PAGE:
Some of the most encouraging figures have come from Africa where a number of countries have recorded hiring levels above the global average for the third edition of the Snapshot in a row. Currently, 55% of Egyptian organisations and 54% of Nigerian businesses are taking on staff, while this rises to 70% for other key African markets. Businesses on the continent expect to continue taking on staff as results show above average hiring will carry on into the next quarter. Egypt, in particular, is expected to grow through a period of intense activity, as 74% of companies in the troubled nation expect to take staff on in the next quarter, the highest score recorded anywhere in the world. This hive of activity is expected to continue as Egypt also claimed the highest firing and predicted firing levels, both standing at 26%.
Businesses in the APAC region continue to record a high level of both hiring and firing, in particular China, which reported the highest levels of all four areas questioned in the Snapshot. Currently 67% of companies are taking staff on while 20% are letting staff go. In the next quarter this is expected to remain level while predicted hiring drops to 62%. This is in comparison to Japan where the percentage of companies currently taking on staff stands at 27% and is expected to fall further in the coming months. This is particularly disappointing for Japanese employment markets as 43% of organisations said they would be hiring in the next quarter when questioned in the June 2013 Snapshot.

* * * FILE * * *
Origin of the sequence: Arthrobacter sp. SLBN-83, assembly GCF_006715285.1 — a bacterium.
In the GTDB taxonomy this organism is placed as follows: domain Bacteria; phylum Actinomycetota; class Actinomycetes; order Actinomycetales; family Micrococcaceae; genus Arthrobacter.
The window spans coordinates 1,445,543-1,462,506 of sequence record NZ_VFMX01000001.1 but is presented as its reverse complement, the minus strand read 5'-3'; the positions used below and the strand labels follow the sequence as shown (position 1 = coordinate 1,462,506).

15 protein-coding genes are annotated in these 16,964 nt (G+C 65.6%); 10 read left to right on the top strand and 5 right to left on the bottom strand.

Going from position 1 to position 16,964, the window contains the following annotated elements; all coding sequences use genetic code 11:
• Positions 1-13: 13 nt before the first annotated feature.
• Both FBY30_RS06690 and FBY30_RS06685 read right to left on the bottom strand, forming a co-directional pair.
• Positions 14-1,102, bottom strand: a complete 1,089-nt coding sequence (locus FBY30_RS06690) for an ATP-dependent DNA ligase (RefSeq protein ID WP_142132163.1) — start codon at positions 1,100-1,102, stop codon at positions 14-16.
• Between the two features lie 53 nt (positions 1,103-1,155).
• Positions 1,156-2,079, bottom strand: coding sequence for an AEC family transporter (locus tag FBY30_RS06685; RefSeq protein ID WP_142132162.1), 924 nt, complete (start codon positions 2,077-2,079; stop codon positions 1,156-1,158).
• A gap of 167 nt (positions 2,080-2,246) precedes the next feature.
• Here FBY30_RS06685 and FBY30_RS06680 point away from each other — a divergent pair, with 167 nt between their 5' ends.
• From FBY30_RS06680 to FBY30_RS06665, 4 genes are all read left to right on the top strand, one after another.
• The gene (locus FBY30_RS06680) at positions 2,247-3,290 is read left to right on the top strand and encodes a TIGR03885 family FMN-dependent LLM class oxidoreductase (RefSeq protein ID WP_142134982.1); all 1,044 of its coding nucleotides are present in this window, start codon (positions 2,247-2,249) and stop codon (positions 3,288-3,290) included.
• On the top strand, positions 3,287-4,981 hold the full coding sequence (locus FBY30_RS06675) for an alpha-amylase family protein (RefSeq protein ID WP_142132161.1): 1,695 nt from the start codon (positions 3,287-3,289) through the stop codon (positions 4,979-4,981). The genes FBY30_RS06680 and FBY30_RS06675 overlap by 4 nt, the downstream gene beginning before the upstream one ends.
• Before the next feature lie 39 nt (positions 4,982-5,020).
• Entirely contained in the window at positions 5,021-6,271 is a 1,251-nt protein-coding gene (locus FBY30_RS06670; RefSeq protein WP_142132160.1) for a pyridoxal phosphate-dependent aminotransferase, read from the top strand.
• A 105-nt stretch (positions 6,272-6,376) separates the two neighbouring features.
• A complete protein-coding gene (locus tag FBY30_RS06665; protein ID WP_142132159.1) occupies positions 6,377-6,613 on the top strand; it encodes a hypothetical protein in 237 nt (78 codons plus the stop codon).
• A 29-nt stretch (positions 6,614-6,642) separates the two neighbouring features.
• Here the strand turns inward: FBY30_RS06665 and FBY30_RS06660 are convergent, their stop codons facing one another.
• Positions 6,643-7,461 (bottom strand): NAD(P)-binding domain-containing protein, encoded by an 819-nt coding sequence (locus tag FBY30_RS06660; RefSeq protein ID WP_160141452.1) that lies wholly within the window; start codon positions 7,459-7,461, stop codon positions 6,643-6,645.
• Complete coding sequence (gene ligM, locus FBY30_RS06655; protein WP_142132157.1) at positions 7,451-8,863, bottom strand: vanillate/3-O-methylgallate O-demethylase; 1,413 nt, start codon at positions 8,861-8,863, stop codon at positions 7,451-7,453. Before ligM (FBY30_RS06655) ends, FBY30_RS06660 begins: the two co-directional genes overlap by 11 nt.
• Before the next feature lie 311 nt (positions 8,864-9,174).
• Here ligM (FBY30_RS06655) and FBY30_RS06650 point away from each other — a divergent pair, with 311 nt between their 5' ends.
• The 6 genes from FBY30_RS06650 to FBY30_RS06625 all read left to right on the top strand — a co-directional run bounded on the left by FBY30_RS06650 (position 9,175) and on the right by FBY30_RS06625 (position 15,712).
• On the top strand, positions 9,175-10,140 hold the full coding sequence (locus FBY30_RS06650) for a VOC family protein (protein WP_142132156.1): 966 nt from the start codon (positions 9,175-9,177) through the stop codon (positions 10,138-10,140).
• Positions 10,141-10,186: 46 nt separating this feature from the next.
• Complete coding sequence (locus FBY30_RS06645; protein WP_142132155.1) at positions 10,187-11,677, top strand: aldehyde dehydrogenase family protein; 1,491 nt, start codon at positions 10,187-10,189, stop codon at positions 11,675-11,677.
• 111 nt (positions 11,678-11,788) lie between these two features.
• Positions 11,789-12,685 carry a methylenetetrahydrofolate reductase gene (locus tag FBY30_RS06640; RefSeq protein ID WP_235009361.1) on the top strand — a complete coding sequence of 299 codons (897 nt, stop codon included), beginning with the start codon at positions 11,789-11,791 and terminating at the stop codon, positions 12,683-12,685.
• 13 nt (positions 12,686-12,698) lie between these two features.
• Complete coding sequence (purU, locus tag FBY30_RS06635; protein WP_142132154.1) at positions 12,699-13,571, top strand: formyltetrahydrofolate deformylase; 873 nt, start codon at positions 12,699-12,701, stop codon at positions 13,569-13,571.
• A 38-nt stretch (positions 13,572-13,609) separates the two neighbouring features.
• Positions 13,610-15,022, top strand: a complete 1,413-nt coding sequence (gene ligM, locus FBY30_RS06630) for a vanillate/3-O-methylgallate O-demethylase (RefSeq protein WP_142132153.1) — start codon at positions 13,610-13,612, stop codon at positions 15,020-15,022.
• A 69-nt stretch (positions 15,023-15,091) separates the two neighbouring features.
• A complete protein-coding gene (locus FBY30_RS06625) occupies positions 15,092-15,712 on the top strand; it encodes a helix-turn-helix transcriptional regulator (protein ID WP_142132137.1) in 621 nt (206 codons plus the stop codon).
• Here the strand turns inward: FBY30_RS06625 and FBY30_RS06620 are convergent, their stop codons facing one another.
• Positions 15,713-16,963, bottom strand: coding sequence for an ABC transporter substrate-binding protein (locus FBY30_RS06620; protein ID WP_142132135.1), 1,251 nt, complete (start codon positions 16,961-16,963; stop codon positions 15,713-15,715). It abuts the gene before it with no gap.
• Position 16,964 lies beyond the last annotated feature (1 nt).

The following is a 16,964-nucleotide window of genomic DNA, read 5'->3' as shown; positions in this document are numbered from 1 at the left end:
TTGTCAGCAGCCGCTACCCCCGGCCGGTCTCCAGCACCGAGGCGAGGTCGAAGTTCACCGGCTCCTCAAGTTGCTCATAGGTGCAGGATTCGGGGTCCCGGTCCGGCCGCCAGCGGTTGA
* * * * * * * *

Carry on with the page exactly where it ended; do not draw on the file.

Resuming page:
North America and Canada in particular, recorded strong results in this edition of the Snapshot. Currently 60% of organisations in Canada are taking on staff, the fourth highest score found anywhere in the world. In the USA this stands at 51%, in line with the global average and predictions made in January 2013.
The Latin American employment markets continued to show positive results as 55% of organisations in the most active country, Chile, are currently hiring at a managerial and professional level, a figure that is expected to remain flat in the next quarter, indicating continued growth. Firing levels in Chile have remained high for the second Snapshot in a row although this is expected to drop by more than half in the next three months. Brazil and other key markets in Latin America produced positive results as employment figures remain healthy in the lead up to the World Cup.
“With the global economy showing signs of stuttering growth, it’s encouraging to see so many organisations across the globe reporting increased hiring activity on the last edition of the Snapshot,” says Antal Chairman, Tony Goodwin. “At the very least these results indicate increased stability within the market. While some areas around the world face continued difficulty, on the whole the signs are promising. A number of key economies have shown really impressive growth including China, Poland and the UK to name a few. It remains difficult to paint a complete picture but signs from some markets show growth and an indication that for many, the time for doing more-for-less is over. It will be interesting to see how this develops in the next quarter, but for now the signs are promising.”